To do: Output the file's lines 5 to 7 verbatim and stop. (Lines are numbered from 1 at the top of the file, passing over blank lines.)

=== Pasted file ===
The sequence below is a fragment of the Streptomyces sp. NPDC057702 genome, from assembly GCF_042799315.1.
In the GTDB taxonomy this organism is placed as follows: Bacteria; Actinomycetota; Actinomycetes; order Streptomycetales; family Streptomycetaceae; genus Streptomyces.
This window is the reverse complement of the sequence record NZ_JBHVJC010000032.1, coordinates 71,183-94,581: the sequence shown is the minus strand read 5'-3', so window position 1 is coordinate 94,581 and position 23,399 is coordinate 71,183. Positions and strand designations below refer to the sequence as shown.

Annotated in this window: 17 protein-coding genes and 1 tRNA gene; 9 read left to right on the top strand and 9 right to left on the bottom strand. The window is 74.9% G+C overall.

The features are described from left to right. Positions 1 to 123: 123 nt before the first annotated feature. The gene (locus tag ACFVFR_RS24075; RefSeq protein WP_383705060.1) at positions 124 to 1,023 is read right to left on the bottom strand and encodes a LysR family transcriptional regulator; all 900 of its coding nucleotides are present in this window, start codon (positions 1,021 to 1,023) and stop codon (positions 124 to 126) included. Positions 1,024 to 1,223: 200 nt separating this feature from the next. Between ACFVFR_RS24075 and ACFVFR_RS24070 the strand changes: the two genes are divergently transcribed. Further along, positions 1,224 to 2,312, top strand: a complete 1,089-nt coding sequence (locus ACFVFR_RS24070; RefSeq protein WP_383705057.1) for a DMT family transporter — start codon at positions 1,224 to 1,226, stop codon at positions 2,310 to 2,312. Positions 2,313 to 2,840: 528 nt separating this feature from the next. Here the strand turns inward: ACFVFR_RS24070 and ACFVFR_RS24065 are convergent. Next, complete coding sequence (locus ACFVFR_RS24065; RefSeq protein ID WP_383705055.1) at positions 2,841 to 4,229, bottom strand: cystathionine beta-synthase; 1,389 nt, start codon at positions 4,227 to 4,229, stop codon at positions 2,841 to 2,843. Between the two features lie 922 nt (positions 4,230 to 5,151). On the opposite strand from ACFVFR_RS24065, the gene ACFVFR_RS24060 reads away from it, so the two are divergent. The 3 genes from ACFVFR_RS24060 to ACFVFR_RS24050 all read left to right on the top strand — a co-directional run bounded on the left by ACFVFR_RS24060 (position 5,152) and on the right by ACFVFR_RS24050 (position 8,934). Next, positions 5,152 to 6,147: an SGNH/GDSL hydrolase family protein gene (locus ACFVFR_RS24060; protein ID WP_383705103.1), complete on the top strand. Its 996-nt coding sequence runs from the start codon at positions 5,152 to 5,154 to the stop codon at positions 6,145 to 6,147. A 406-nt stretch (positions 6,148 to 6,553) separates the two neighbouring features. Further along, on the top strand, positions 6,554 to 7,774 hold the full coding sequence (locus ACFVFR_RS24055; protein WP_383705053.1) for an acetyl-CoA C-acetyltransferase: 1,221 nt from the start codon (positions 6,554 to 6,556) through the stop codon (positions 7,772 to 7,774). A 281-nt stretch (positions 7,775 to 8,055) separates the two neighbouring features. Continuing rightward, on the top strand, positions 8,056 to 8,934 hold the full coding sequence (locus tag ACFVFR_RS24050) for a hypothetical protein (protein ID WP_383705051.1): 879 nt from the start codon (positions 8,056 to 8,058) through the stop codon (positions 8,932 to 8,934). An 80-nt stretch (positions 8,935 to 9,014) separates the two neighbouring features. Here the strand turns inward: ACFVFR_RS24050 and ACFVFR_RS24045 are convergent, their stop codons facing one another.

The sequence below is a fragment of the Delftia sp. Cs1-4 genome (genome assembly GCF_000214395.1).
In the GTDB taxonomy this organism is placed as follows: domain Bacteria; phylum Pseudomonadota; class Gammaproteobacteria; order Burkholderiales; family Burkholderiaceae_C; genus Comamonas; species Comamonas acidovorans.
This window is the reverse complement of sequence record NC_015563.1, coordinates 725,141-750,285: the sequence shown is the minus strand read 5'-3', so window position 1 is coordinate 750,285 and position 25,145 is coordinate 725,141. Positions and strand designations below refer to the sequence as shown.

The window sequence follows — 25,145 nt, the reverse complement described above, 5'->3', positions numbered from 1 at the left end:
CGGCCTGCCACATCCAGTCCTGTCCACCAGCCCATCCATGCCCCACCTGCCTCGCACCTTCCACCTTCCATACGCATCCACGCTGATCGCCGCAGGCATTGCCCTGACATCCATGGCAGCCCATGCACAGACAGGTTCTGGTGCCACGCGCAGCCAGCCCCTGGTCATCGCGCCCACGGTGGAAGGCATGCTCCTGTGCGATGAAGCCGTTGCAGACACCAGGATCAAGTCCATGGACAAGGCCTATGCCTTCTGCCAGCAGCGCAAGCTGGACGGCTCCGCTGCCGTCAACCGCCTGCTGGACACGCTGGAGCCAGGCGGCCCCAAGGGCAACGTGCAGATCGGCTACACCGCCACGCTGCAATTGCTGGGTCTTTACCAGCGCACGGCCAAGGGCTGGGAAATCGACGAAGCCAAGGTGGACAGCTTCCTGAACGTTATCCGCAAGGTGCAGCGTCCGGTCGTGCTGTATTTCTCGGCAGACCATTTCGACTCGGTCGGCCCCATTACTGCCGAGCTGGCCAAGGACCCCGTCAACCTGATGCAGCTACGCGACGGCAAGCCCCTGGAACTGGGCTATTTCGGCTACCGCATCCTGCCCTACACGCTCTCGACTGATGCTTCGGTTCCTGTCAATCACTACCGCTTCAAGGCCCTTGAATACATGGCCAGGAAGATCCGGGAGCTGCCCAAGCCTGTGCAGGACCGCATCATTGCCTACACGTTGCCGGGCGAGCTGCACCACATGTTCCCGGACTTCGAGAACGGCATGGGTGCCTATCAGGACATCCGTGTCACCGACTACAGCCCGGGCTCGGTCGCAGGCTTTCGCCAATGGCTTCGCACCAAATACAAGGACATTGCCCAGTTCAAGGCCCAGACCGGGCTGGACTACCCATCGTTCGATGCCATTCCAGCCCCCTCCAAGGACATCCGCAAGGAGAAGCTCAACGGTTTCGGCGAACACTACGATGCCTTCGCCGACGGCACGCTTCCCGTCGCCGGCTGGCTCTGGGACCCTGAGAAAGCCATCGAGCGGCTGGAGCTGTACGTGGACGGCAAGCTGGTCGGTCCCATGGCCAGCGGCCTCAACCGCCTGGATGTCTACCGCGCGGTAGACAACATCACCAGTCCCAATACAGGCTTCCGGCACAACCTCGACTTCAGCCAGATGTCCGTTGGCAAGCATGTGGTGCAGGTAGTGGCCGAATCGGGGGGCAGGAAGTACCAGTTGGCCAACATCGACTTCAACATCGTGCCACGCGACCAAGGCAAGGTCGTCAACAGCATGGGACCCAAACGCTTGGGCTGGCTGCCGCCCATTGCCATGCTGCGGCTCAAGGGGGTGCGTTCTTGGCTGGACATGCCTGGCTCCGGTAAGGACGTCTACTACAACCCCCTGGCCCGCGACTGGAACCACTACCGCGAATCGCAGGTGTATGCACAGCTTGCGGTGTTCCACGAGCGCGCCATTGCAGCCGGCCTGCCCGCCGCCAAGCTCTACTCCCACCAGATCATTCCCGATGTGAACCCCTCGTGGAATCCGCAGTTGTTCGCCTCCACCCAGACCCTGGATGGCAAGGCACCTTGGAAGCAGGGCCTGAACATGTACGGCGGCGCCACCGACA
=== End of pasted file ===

The features are described from left to right. Positions 1 to 123: 123 nt before the first annotated feature. The gene (locus tag ACFVFR_RS24075; RefSeq protein WP_383705060.1) at positions 124 to 1,023 is read right to left on the bottom strand and encodes a LysR family transcriptional regulator; all 900 of its coding nucleotides are present in this window, start codon (positions 1,021 to 1,023) and stop codon (positions 124 to 126) included. Positions 1,024 to 1,223: 200 nt separating this feature from the next. Between ACFVFR_RS24075 and ACFVFR_RS24070 the strand changes: the two genes are divergently transcribed. Further along, positions 1,224 to 2,312, top strand: a complete 1,089-nt coding sequence (locus ACFVFR_RS24070; RefSeq protein WP_383705057.1) for a DMT family transporter — start codon at positions 1,224 to 1,226, stop codon at positions 2,310 to 2,312. Positions 2,313 to 2,840: 528 nt separating this feature from the next. Here the strand turns inward: ACFVFR_RS24070 and ACFVFR_RS24065 are convergent. Next, complete coding sequence (locus ACFVFR_RS24065; RefSeq protein ID WP_383705055.1) at positions 2,841 to 4,229, bottom strand: cystathionine beta-synthase; 1,389 nt, start codon at positions 4,227 to 4,229, stop codon at positions 2,841 to 2,843. Between the two features lie 922 nt (positions 4,230 to 5,151). On the opposite strand from ACFVFR_RS24065, the gene ACFVFR_RS24060 reads away from it, so the two are divergent. The 3 genes from ACFVFR_RS24060 to ACFVFR_RS24050 all read left to right on the top strand — a co-directional run bounded on the left by ACFVFR_RS24060 (position 5,152) and on the right by ACFVFR_RS24050 (position 8,934). Next, positions 5,152 to 6,147: an SGNH/GDSL hydrolase family protein gene (locus ACFVFR_RS24060; protein ID WP_383705103.1), complete on the top strand. Its 996-nt coding sequence runs from the start codon at positions 5,152 to 5,154 to the stop codon at positions 6,145 to 6,147. A 406-nt stretch (positions 6,148 to 6,553) separates the two neighbouring features. Further along, on the top strand, positions 6,554 to 7,774 hold the full coding sequence (locus ACFVFR_RS24055; protein WP_383705053.1) for an acetyl-CoA C-acetyltransferase: 1,221 nt from the start codon (positions 6,554 to 6,556) through the stop codon (positions 7,772 to 7,774). A 281-nt stretch (positions 7,775 to 8,055) separates the two neighbouring features. Continuing rightward, on the top strand, positions 8,056 to 8,934 hold the full coding sequence (locus tag ACFVFR_RS24050) for a hypothetical protein (protein ID WP_383705051.1): 879 nt from the start codon (positions 8,056 to 8,058) through the stop codon (positions 8,932 to 8,934). An 80-nt stretch (positions 8,935 to 9,014) separates the two neighbouring features. Here the strand turns inward: ACFVFR_RS24050 and ACFVFR_RS24045 are convergent, their stop codons facing one another.

The sequence below is a fragment of the Delftia sp. Cs1-4 genome (genome assembly GCF_000214395.1).
In the GTDB taxonomy this organism is placed as follows: domain Bacteria; phylum Pseudomonadota; class Gammaproteobacteria; order Burkholderiales; family Burkholderiaceae_C; genus Comamonas; species Comamonas acidovorans.